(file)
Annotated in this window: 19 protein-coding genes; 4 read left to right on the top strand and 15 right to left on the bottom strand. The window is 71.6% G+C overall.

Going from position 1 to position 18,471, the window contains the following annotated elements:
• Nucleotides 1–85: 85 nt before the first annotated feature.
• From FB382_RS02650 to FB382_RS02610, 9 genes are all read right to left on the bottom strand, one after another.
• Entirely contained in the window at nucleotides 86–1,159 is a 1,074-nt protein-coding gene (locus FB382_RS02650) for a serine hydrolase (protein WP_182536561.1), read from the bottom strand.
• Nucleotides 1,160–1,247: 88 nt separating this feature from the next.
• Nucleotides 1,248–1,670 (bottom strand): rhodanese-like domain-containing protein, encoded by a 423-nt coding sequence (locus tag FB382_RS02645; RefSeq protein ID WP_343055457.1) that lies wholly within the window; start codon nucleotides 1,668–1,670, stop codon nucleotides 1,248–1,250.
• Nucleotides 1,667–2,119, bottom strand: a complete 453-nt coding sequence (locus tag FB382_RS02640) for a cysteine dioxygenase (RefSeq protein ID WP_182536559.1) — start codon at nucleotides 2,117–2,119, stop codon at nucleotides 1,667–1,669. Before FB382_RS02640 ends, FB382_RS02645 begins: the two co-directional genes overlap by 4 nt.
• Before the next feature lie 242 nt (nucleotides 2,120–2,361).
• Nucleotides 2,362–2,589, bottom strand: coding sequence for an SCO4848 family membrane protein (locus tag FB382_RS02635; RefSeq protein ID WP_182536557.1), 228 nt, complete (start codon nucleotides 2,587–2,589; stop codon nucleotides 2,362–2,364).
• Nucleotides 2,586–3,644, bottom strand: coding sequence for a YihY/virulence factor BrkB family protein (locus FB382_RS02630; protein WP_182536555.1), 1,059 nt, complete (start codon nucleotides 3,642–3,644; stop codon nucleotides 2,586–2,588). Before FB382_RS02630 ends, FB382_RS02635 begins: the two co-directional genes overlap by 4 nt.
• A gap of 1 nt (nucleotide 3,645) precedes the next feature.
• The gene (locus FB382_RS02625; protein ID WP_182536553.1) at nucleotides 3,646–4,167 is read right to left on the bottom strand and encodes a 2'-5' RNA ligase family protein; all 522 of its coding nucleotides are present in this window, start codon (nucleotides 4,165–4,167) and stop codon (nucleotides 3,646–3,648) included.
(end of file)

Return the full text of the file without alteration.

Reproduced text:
Annotated in this window: 19 protein-coding genes; 4 read left to right on the top strand and 15 right to left on the bottom strand. The window is 71.6% G+C overall.

Going from position 1 to position 18,471, the window contains the following annotated elements:
• Nucleotides 1–85: 85 nt before the first annotated feature.
• From FB382_RS02650 to FB382_RS02610, 9 genes are all read right to left on the bottom strand, one after another.
• Entirely contained in the window at nucleotides 86–1,159 is a 1,074-nt protein-coding gene (locus FB382_RS02650) for a serine hydrolase (protein WP_182536561.1), read from the bottom strand.
• Nucleotides 1,160–1,247: 88 nt separating this feature from the next.
• Nucleotides 1,248–1,670 (bottom strand): rhodanese-like domain-containing protein, encoded by a 423-nt coding sequence (locus tag FB382_RS02645; RefSeq protein ID WP_343055457.1) that lies wholly within the window; start codon nucleotides 1,668–1,670, stop codon nucleotides 1,248–1,250.
• Nucleotides 1,667–2,119, bottom strand: a complete 453-nt coding sequence (locus tag FB382_RS02640) for a cysteine dioxygenase (RefSeq protein ID WP_182536559.1) — start codon at nucleotides 2,117–2,119, stop codon at nucleotides 1,667–1,669. Before FB382_RS02640 ends, FB382_RS02645 begins: the two co-directional genes overlap by 4 nt.
• Before the next feature lie 242 nt (nucleotides 2,120–2,361).
• Nucleotides 2,362–2,589, bottom strand: coding sequence for an SCO4848 family membrane protein (locus tag FB382_RS02635; RefSeq protein ID WP_182536557.1), 228 nt, complete (start codon nucleotides 2,587–2,589; stop codon nucleotides 2,362–2,364).
• Nucleotides 2,586–3,644, bottom strand: coding sequence for a YihY/virulence factor BrkB family protein (locus FB382_RS02630; protein WP_182536555.1), 1,059 nt, complete (start codon nucleotides 3,642–3,644; stop codon nucleotides 2,586–2,588). Before FB382_RS02630 ends, FB382_RS02635 begins: the two co-directional genes overlap by 4 nt.
• A gap of 1 nt (nucleotide 3,645) precedes the next feature.
• The gene (locus FB382_RS02625; protein ID WP_182536553.1) at nucleotides 3,646–4,167 is read right to left on the bottom strand and encodes a 2'-5' RNA ligase family protein; all 522 of its coding nucleotides are present in this window, start codon (nucleotides 4,165–4,167) and stop codon (nucleotides 3,646–3,648) included.